While four people suspected of assassinating Moïse were shot dead by police and two others arrested Wednesday night, this may well be only the first phase in another one of Haiti’s seemingly interminable crises. The short-term emphasis for the US and the rest of the world should be on supporting Haiti’s political leadership, untangling the constitutional questions likely to arise and maintaining order while ensuring that the Haitian armed forces remain confined to their proper constitutional role.
The international community, and in particular the US, should push for an investigation into the assassination and make resources available for bringing the perpetrators to justice — lest they benefit from the impunity that is all too common in Haiti. In the long-term, the international community has a key role to play in encouraging political and institutional reforms that will advance a national dialogue, generate economic opportunities for all and bring greater stability to Haiti’s turbulent domestic politics.
Moïse’s assassination is a tragic reminder of the country’s unraveling democracy and the need to forge a solution to the escalating turmoil that puts Haiti’s constitutional order and the well-being of its people at its center.

In Congress, Republicans Shrug at Warnings of Democracy in Peril

WASHINGTON — Senator Christopher S. Murphy concedes that political rhetoric in the nation’s capital can sometimes stray into hysteria, but when it comes to the precarious state of American democracy, he insisted he was not exaggerating the nation’s tilt toward authoritarianism.

“Democrats are always at risk of being hyperbolic,” said Mr. Murphy, Democrat of Connecticut. “I don’t think there’s a risk when it comes to the current state of democratic norms.”

After the norm-shattering presidency of Donald J. Trump, the violence-inducing bombast over a stolen election, the pressuring of state vote counters, the Capitol riot and the flood of voter curtailment laws rapidly being enacted in Republican-run states, Washington has found itself in an anguished state.

Almost daily, Democrats warn that Republicans are pursuing racist, Jim Crow-inspired voter suppression efforts to disenfranchise tens of millions of citizens, mainly people of color, in a cynical effort to grab power. Metal detectors sit outside the House chamber to prevent lawmakers — particularly Republicans who have boasted of their intention to carry guns everywhere — from bringing weaponry to the floor. Democrats regard their Republican colleagues with suspicion, believing that some of them collaborated with the rioters on Jan. 6.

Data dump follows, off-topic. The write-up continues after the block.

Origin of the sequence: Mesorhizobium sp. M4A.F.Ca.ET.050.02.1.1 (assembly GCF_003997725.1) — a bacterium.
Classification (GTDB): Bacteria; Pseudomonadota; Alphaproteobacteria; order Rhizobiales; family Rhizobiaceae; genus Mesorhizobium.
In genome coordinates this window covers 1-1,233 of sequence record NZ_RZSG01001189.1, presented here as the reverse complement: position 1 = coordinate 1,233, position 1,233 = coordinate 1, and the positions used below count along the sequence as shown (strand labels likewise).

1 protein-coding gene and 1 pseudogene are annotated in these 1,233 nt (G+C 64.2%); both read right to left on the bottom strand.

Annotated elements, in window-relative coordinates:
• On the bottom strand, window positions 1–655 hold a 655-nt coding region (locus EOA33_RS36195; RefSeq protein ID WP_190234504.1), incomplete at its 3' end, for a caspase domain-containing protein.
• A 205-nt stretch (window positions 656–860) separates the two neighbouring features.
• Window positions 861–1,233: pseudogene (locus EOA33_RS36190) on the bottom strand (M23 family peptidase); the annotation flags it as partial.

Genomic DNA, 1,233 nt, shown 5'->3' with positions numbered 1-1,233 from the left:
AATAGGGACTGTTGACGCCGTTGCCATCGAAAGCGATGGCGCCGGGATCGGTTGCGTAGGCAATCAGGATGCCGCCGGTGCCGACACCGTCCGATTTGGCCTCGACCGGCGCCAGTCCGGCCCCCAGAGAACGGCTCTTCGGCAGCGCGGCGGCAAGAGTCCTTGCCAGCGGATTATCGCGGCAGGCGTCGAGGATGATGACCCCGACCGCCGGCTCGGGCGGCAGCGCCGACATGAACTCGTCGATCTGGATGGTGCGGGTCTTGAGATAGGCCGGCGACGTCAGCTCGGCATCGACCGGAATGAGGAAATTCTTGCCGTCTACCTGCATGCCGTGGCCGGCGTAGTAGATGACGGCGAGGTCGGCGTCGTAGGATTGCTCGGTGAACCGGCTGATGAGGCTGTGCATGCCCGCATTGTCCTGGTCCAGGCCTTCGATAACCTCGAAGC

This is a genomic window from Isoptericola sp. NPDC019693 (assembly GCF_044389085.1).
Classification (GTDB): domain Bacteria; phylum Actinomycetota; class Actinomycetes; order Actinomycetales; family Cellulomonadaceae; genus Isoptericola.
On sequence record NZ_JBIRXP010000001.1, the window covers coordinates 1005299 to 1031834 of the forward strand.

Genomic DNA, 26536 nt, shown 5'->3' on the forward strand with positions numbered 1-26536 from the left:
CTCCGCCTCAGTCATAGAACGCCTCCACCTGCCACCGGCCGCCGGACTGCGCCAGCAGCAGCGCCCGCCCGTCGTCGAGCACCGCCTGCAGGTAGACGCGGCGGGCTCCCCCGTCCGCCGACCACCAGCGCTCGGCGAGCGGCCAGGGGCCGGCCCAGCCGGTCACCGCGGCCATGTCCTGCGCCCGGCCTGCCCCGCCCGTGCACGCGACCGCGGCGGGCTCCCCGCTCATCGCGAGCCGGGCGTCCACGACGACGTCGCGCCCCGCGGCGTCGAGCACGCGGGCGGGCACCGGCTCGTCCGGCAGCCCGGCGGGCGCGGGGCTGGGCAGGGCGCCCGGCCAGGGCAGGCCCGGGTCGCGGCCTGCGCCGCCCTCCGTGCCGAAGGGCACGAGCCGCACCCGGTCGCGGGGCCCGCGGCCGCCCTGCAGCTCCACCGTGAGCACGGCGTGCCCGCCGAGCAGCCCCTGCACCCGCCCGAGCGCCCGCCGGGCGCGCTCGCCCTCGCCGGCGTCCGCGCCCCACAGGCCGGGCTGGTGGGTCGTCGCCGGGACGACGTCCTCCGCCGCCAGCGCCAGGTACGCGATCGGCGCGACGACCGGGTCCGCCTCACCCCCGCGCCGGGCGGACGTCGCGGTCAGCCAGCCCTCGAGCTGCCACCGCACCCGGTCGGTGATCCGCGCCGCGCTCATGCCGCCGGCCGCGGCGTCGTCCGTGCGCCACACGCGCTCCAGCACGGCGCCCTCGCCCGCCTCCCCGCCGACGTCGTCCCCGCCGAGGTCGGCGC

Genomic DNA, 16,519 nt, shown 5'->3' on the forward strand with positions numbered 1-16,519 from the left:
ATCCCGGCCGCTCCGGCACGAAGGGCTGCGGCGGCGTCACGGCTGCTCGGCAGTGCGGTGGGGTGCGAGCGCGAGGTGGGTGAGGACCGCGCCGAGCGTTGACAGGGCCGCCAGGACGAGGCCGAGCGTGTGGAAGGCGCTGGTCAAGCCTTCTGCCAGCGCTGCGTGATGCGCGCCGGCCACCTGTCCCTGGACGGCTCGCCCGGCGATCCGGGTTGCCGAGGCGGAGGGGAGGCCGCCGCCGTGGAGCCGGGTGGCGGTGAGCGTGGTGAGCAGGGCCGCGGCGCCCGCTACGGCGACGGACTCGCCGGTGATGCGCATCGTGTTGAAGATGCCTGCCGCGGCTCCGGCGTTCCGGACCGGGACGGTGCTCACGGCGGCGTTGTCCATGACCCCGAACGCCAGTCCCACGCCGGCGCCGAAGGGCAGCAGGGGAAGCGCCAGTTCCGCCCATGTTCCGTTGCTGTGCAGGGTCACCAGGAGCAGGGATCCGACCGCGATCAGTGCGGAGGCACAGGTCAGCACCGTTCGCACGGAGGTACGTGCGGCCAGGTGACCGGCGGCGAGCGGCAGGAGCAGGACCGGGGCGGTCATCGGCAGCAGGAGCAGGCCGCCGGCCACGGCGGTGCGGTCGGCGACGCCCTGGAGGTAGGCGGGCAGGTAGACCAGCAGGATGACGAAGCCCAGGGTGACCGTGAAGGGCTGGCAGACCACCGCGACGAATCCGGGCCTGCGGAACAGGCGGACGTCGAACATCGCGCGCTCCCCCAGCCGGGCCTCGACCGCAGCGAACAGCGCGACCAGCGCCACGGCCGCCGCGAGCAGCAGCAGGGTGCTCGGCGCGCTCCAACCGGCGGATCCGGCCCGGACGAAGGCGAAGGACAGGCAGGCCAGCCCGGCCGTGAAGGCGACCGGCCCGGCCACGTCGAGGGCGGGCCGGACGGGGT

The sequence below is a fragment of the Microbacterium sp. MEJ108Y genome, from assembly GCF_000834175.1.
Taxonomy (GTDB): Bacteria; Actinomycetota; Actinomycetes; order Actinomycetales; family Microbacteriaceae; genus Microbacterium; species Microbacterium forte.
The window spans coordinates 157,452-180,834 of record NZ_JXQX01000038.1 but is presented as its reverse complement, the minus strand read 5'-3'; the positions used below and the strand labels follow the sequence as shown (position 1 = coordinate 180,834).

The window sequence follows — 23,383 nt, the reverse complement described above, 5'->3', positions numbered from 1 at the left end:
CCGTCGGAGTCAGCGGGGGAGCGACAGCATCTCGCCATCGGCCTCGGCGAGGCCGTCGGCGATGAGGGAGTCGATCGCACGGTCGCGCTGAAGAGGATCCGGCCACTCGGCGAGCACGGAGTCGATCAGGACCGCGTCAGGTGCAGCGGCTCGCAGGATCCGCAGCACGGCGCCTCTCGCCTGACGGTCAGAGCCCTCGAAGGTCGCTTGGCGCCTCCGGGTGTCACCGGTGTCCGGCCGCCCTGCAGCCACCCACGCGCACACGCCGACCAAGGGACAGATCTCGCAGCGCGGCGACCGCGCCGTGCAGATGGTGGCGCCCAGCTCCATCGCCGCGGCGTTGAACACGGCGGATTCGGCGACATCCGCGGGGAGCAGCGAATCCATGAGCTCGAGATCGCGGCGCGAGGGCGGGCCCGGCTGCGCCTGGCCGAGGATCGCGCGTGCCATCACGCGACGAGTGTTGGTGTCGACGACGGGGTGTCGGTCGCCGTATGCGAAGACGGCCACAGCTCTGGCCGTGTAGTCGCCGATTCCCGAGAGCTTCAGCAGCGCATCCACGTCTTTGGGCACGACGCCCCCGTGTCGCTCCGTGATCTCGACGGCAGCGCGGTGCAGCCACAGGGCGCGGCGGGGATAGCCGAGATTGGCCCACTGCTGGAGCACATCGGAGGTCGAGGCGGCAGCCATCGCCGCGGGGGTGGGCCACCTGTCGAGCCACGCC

Republican lawmakers have systematically downplayed or dismissed the dangers, with some breezing over the attack on the Capitol as a largely peaceful protest, and many saying the state voting law changes are to restore “integrity” to the process, even as they give credence to Mr. Trump’s false claims of rampant fraud in the 2020 election.

They shrug off Democrats’ warnings of grave danger as the overheated language of politics as usual.

“I haven’t understood for four or five years why we are so quick to spin into a place where part of the country is sure that we no longer have the strength to move forward, as we always have in the past,” said Senator Roy Blunt of Missouri, a member of Republican leadership, noting that the passions of Republican voters today match those of Democratic voters after Mr. Trump’s triumph. “Four years ago, there were people in the so-called resistance showing up in all of my offices every week, some of whom were chaining themselves to the door.”

For Democrats, the evidence of looming catastrophe mounts daily. Fourteen states, including politically competitive ones like Florida and Georgia, have enacted 22 laws to curtail early and mail-in ballots, limit polling places and empower partisans to police polling, then oversee the vote tally. Others are likely to follow, including Texas, with its huge share of House seats and electoral votes.

Because Republicans control the legislatures of many states where the 2020 census will force redistricting, the party is already in a strong position to erase the Democrats’ razor-thin majority in the House. Even moderate voting-law changes could bolster Republicans’ chances for the net gain of one vote they need to take back the Senate.

And in the nightmare outcome promulgated by some academics, Republicans have put themselves in a position to dictate the outcome of the 2024 presidential election if the voting is close in swing states.

“Statutory changes in large key electoral battleground states are dangerously politicizing the process of electoral administration, with Republican-controlled legislatures giving themselves the power to override electoral outcomes on unproven allegations,” 188 scholars said in a statement expressing concern about the erosion of democracy.

Senator Angus King, an independent from Maine who lectured on American politics at Bowdoin College before going to the Senate, put the moment in historical context. He called American democracy “a 240-year experiment that runs against the tide of human history,” and that tide usually leads from and back to authoritarianism.

He said he feared the empowerment of state legislatures to decide election results more than the troubling curtailments of the franchise.